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Catfish in Black Bean Sauce

Director: riter: Chi Muoi Lo
Cast: Mary Alice, Paul Winfield, Chi Muoi Lo, Lauren Tom, Kieu Chinh, Wing Chen

(Iron Hill Pictures; 2000)

Peace, Out

Dwayne (Chi Muoi Lo) and his sister Mai (Lauren Tom) have been living in Los Angeles for some 22 years, ever since they fled Vietnam in 1975, during the fall of Saigon, and were adopted by Harold (Paul Winfield) and Dolores (Mary Alice). Dwayne appears to be fully assimilated into U.S. culture, meaning that he listens to hiphop, eats cereal while reading the box, uses slang like “Peace, out,” and shares an easy, trusting friendship which his sweet white boy roommate Michael (Tyler Christopher). In addition, and perhaps as further testament to his assimilation, Dwayne is fretting about asking his pretty nurse girlfriend Nina (Sanaa Lathan) to marry him. After an afternoon during which the time has never been quite “right” enough to pull out the ring and pop the question, Dwayne is at his wit’s end. Partway through a barbeque at his folks’ place, he can’t get Nina’s attention, and he’s fingering the ring. Suddenly, Dwayne yells out the question, so that it seems he’s pledging his troth while in the throes of a fit of some kind. The camera cuts to reaction shots: Harold, Alice, and Nina all looking politely astonished and then, still politely, horrified. And yet everyone carries on, as if this is all just fine.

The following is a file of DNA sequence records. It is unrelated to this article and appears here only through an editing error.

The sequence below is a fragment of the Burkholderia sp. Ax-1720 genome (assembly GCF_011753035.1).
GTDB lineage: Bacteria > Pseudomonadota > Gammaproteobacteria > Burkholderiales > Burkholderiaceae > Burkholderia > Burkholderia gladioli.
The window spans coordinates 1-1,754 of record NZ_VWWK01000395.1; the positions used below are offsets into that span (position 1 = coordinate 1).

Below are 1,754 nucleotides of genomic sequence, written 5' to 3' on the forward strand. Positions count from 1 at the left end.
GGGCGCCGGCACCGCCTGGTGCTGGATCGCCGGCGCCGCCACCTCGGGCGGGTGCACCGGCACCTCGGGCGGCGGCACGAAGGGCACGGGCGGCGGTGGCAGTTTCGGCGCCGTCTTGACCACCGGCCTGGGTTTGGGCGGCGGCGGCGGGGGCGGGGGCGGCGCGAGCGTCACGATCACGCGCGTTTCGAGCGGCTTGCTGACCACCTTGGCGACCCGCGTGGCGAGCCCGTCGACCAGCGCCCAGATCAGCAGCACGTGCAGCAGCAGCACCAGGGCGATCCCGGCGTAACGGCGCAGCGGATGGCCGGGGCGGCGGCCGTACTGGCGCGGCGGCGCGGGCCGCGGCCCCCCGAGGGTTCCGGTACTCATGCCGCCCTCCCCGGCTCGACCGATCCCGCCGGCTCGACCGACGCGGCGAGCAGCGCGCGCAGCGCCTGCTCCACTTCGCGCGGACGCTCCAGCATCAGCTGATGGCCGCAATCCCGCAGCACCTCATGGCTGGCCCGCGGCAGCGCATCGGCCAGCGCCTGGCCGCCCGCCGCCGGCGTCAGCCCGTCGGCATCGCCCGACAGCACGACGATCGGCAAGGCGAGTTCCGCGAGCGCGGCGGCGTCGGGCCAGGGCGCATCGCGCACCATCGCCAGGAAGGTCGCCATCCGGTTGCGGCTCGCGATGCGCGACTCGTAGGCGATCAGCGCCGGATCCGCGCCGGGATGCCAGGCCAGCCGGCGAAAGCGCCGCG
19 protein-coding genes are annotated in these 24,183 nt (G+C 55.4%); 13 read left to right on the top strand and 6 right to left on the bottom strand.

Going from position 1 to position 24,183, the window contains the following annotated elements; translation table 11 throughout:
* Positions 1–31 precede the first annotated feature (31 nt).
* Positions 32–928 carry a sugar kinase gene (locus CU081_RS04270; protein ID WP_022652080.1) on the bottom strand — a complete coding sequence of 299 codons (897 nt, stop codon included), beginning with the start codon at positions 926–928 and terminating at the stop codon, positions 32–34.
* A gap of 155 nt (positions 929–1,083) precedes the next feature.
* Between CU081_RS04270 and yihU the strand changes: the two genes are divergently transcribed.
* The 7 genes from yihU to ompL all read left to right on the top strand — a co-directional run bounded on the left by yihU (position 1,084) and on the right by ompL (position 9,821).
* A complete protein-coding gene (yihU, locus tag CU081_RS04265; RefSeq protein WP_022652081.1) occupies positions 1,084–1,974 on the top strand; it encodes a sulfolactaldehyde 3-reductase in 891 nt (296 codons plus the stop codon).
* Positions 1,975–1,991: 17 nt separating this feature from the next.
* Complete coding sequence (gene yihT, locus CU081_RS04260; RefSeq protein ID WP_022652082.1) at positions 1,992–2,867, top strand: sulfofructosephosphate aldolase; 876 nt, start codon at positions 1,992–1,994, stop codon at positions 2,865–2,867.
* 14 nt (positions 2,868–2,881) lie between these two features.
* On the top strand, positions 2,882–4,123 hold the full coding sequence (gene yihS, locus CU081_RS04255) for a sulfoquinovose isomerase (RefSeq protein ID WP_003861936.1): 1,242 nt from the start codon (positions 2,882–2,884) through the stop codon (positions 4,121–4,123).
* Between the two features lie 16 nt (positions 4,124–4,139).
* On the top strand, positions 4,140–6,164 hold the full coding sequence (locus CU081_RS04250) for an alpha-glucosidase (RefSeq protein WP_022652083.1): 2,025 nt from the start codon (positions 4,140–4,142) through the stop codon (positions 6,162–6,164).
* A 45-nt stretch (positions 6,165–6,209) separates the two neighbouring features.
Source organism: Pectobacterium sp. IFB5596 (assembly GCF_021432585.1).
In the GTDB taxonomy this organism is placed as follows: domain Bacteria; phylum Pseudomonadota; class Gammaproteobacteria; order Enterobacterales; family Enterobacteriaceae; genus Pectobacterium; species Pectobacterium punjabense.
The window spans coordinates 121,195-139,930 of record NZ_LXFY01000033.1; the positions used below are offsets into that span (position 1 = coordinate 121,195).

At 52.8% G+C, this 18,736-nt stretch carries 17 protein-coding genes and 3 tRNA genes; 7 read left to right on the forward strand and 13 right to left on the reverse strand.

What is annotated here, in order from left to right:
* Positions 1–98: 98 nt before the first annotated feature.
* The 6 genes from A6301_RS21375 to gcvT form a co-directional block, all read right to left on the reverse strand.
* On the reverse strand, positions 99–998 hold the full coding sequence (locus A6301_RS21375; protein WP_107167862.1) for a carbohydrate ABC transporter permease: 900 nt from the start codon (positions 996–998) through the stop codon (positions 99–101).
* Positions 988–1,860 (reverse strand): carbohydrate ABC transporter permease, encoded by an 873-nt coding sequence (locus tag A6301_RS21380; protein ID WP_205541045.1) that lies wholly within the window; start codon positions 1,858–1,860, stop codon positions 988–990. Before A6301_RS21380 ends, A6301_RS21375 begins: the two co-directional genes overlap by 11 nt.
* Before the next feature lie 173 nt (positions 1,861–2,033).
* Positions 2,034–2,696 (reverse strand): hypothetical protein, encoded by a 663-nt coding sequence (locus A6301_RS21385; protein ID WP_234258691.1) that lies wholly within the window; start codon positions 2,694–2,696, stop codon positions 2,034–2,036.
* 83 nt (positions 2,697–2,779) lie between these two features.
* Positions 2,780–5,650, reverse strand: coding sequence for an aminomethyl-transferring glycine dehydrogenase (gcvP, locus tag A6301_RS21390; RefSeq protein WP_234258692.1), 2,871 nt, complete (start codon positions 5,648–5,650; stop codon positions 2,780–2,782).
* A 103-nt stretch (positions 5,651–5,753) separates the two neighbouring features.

Not knowing how to react is a problem that runs throughout Chi Muoi Lo’s Catfish in Black Bean Sauce, which is named for a traditional Vietnamese dish that originated in China. Seeking some kind of settled identity within his mixed cultural heritage, Dwayne is rather scrambling about. And you’re privy to much of this process, as the film provides scenes that are immediately revealed as his “fantasies,” anxieties making their way to the visual foreground (for instance, he imagines Nina riding off with a traffic cop on the back of his motorcycle). Such images are cute, but they never have much at stake, and worse, instead of getting you inside Dwayne’s head, they tend to make you feel sorry for him or again, not sure how to take him.


With all his traumas concerning Nina, Dwayne is naturally preoccupied, which means he doesn’t see his next trauma coming. It turns out that Mai, while ostensibly secure in her marriage with the infinitely patient Vinh (Tza Ma), has also been “dealing” with her anger and feelings of displacement; because she is older than Dwayne, she has actual memories of their lives before. The result: she tracks down their birth mother in Vietnam, and brings her to the States. Once Thanh (Kieu Chinh) arrives, however, she is less interested in her daughter than in her son — who frankly would rather have nothing to do with her. Thanh turns down Mai’s offer of a room (which has been in preparation for months) and moves in with Dwayne and Michael. No surprise, this leads to something of an identity crisis for Dwayne, who begins to recover his Vietnamese roots, re-adopting his birth name, Pho, and rejecting Harold and Alice. At the same time, and in a sort of secondary-plot overkill, Michael is going through his own crisis, as it comes out that his flamboyant Chinese girlfriend Samantha (Wing Chen) is a transvestite who once went by the name of Sam (she’s either pre-op or never-going-to-op, it’s never quite clear).